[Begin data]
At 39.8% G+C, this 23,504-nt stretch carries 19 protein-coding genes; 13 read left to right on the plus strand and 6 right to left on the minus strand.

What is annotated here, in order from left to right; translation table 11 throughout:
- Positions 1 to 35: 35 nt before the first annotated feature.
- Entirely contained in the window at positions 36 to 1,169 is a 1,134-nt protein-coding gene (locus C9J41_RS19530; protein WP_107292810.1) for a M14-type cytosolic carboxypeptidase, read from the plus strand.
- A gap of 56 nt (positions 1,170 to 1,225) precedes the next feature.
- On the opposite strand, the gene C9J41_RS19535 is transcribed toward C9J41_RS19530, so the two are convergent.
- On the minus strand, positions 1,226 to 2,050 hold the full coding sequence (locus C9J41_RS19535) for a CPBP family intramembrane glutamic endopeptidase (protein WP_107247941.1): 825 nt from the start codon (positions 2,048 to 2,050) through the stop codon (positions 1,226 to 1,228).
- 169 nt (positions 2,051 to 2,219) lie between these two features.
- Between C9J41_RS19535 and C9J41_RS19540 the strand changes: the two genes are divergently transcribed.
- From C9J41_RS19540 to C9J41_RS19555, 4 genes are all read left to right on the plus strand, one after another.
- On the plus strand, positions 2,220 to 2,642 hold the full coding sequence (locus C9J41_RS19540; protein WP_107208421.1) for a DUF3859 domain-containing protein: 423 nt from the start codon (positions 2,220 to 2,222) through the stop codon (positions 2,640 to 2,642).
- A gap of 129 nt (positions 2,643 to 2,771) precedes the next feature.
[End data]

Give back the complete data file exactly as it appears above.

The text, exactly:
At 39.8% G+C, this 23,504-nt stretch carries 19 protein-coding genes; 13 read left to right on the plus strand and 6 right to left on the minus strand.

What is annotated here, in order from left to right; translation table 11 throughout:
- Positions 1 to 35: 35 nt before the first annotated feature.
- Entirely contained in the window at positions 36 to 1,169 is a 1,134-nt protein-coding gene (locus C9J41_RS19530; protein WP_107292810.1) for a M14-type cytosolic carboxypeptidase, read from the plus strand.
- A gap of 56 nt (positions 1,170 to 1,225) precedes the next feature.
- On the opposite strand, the gene C9J41_RS19535 is transcribed toward C9J41_RS19530, so the two are convergent.
- On the minus strand, positions 1,226 to 2,050 hold the full coding sequence (locus C9J41_RS19535) for a CPBP family intramembrane glutamic endopeptidase (protein WP_107247941.1): 825 nt from the start codon (positions 2,048 to 2,050) through the stop codon (positions 1,226 to 1,228).
- 169 nt (positions 2,051 to 2,219) lie between these two features.
- Between C9J41_RS19535 and C9J41_RS19540 the strand changes: the two genes are divergently transcribed.
- From C9J41_RS19540 to C9J41_RS19555, 4 genes are all read left to right on the plus strand, one after another.
- On the plus strand, positions 2,220 to 2,642 hold the full coding sequence (locus C9J41_RS19540; protein WP_107208421.1) for a DUF3859 domain-containing protein: 423 nt from the start codon (positions 2,220 to 2,222) through the stop codon (positions 2,640 to 2,642).
- A gap of 129 nt (positions 2,643 to 2,771) precedes the next feature.